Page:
"PLM 2.0 is an enterprise-wide business transformation catalyst integrating both industrial business processes and dedicated applications. V6's lifelike experience, IP collaboration, modeling, simulation, and manufacturing solutions provide customers an agnostic and federating platform that truly accelerates PLM 2.0 transformations. V6R2010 delivers the promise of our virtual universes through our unified open architecture and our deep understanding of collaborative and social innovation needs." So says Dominique Florack, senior executive vice president, Products, Research and Development, Dassault Systèmes (3ds.com).
V6R2010 is the latest release of the V6 platform. It includes 42 new products, including V6 PLM Express, which is suited for mid-market businesses or small teams within larger organizations. The shared interface and data model used throughout the V6 offerings permit collaboration and integration with OEMs and others. It offers direct modeling capabilities and realistic simulations.
V6 has been developed such that it can be used by experts or casual users, with the goal that all parties can be comfortable with the software. The concept of "PLM 2.0" is one where there is social integration analogous to Web 2.0, which includes participation from various concerns.
PTC Windchill Product Point
According to PTC (ptc.com), its Windchill solution is the only PLM that was "designed from the ground up to work in an Internet-based, distributed design environment." It is, to put it mildly, big on the notion of collaboration, to the extent that beyond fundamental PLM functionality, the system, which avails itself of Microsoft SharePoint functionality, permits "social product development."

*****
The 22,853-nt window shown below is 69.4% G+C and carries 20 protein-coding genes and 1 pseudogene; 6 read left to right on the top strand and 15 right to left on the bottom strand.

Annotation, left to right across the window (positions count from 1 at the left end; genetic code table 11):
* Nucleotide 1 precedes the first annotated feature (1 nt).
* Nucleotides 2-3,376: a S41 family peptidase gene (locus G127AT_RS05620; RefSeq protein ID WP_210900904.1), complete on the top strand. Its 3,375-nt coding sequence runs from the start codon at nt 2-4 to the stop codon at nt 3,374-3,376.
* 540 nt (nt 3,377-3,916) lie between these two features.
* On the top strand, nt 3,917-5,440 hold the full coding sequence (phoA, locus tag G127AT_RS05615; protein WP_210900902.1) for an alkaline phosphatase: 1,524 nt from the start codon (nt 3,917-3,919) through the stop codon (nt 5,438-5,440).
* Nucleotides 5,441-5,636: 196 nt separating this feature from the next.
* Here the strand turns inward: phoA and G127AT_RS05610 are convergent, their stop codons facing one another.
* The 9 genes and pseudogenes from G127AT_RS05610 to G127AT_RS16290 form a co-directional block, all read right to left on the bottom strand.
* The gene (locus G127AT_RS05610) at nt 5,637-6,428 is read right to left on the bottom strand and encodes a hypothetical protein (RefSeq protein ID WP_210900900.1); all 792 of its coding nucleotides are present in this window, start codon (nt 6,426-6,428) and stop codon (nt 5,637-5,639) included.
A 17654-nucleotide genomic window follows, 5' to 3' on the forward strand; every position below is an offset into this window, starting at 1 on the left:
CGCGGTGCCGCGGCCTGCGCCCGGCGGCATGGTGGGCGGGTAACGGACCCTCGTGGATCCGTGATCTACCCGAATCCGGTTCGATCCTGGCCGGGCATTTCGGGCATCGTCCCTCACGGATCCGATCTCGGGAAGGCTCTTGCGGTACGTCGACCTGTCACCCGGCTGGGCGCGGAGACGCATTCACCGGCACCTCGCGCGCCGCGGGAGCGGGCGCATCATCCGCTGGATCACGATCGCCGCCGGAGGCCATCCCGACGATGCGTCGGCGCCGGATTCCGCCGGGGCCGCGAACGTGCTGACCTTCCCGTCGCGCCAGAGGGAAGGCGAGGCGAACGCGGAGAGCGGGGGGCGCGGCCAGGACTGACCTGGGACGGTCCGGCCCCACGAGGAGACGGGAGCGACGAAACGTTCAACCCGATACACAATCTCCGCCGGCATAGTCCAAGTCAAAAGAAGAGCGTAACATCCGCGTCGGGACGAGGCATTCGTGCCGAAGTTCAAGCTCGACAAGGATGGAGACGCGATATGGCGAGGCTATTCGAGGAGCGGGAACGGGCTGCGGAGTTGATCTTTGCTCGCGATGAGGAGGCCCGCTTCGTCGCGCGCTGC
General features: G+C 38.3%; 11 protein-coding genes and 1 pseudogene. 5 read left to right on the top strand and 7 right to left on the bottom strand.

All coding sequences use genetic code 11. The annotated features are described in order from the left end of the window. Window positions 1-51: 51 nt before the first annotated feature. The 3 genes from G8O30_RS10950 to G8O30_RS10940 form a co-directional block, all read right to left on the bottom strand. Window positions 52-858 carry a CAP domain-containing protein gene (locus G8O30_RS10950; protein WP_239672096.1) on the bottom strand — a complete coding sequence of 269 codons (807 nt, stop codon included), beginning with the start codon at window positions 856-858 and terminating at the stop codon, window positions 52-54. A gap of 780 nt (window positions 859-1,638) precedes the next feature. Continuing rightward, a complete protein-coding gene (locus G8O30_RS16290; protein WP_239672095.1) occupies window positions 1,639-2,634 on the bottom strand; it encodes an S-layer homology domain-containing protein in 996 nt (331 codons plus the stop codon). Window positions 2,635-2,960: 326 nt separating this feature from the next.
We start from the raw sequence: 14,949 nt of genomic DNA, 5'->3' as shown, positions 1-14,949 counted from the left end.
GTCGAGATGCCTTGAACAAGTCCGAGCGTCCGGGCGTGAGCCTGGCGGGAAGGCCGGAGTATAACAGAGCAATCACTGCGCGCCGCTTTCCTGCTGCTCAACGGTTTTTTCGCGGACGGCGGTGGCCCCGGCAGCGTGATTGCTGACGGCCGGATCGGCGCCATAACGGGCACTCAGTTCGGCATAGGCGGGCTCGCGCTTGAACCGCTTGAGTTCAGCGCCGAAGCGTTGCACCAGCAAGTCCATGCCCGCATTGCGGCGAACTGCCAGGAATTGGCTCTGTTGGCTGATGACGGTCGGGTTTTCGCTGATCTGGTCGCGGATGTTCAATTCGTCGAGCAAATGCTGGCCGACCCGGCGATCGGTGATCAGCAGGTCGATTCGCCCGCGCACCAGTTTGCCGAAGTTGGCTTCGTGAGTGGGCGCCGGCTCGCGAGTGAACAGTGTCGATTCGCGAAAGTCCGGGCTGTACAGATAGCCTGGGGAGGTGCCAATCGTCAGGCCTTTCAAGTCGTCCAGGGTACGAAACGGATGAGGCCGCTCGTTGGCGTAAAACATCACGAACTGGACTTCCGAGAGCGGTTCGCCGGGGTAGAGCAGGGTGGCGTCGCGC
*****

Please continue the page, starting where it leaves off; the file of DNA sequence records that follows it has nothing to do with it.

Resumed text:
Developed so that even smaller companies can have—and use—PLM software (although it can be deployed by companies of any size), it facilitates the creation and deployment of workflow, controls lifecycle phases and gates, provides systematic configuration, management and reuse of product structures and associates them with related content; provides security via access control at multiple levels; and has an architecture that because
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of its Internet base, provides the ability to communicate both internally at an organization and externally with suppliers.
The SharePoint Web 2.0 functionality provides the social computing capabilities, including blogs, wikis, and on-line presence detection.